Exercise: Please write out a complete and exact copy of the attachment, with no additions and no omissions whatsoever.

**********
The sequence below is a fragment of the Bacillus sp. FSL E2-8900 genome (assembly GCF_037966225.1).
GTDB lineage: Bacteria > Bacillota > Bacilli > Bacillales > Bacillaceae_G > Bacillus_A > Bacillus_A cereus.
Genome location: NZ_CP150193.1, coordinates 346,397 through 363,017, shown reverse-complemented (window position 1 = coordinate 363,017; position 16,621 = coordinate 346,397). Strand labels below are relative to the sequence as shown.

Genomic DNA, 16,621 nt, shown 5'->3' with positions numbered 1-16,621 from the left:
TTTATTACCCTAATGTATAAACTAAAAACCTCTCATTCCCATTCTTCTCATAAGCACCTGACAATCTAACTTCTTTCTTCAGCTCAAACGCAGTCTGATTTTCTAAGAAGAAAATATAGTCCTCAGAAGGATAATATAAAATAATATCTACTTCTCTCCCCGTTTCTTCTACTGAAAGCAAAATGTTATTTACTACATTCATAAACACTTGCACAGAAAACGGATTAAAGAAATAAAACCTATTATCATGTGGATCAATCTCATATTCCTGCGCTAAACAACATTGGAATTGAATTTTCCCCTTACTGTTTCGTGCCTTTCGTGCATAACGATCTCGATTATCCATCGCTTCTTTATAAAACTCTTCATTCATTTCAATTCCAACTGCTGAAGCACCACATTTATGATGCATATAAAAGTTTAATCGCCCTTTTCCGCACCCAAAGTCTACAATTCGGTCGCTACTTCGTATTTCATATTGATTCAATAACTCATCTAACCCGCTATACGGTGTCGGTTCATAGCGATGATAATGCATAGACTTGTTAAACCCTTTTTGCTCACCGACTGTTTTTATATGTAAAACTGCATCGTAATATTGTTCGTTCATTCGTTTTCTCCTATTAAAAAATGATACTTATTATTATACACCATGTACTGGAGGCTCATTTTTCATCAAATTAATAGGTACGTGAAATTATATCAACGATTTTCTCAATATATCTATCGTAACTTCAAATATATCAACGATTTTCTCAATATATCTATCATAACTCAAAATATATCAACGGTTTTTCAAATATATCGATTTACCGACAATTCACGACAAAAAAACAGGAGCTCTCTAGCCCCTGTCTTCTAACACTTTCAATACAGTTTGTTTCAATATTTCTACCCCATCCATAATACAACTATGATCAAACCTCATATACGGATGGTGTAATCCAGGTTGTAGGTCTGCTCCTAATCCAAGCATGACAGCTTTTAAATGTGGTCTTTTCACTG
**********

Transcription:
The sequence below is a fragment of the Bacillus sp. FSL E2-8900 genome (assembly GCF_037966225.1).
GTDB lineage: Bacteria > Bacillota > Bacilli > Bacillales > Bacillaceae_G > Bacillus_A > Bacillus_A cereus.
Genome location: NZ_CP150193.1, coordinates 346,397 through 363,017, shown reverse-complemented (window position 1 = coordinate 363,017; position 16,621 = coordinate 346,397). Strand labels below are relative to the sequence as shown.

Genomic DNA, 16,621 nt, shown 5'->3' with positions numbered 1-16,621 from the left:
TTTATTACCCTAATGTATAAACTAAAAACCTCTCATTCCCATTCTTCTCATAAGCACCTGACAATCTAACTTCTTTCTTCAGCTCAAACGCAGTCTGATTTTCTAAGAAGAAAATATAGTCCTCAGAAGGATAATATAAAATAATATCTACTTCTCTCCCCGTTTCTTCTACTGAAAGCAAAATGTTATTTACTACATTCATAAACACTTGCACAGAAAACGGATTAAAGAAATAAAACCTATTATCATGTGGATCAATCTCATATTCCTGCGCTAAACAACATTGGAATTGAATTTTCCCCTTACTGTTTCGTGCCTTTCGTGCATAACGATCTCGATTATCCATCGCTTCTTTATAAAACTCTTCATTCATTTCAATTCCAACTGCTGAAGCACCACATTTATGATGCATATAAAAGTTTAATCGCCCTTTTCCGCACCCAAAGTCTACAATTCGGTCGCTACTTCGTATTTCATATTGATTCAATAACTCATCTAACCCGCTATACGGTGTCGGTTCATAGCGATGATAATGCATAGACTTGTTAAACCCTTTTTGCTCACCGACTGTTTTTATATGTAAAACTGCATCGTAATATTGTTCGTTCATTCGTTTTCTCCTATTAAAAAATGATACTTATTATTATACACCATGTACTGGAGGCTCATTTTTCATCAAATTAATAGGTACGTGAAATTATATCAACGATTTTCTCAATATATCTATCGTAACTTCAAATATATCAACGATTTTCTCAATATATCTATCATAACTCAAAATATATCAACGGTTTTTCAAATATATCGATTTACCGACAATTCACGACAAAAAAACAGGAGCTCTCTAGCCCCTGTCTTCTAACACTTTCAATACAGTTTGTTTCAATATTTCTACCCCATCCATAATACAACTATGATCAAACCTCATATACGGATGGTGTAATCCAGGTTGTAGGTCTGCTCCTAATCCAAGCATGACAGCTTTTAAATGTGGTCTTTTCACTG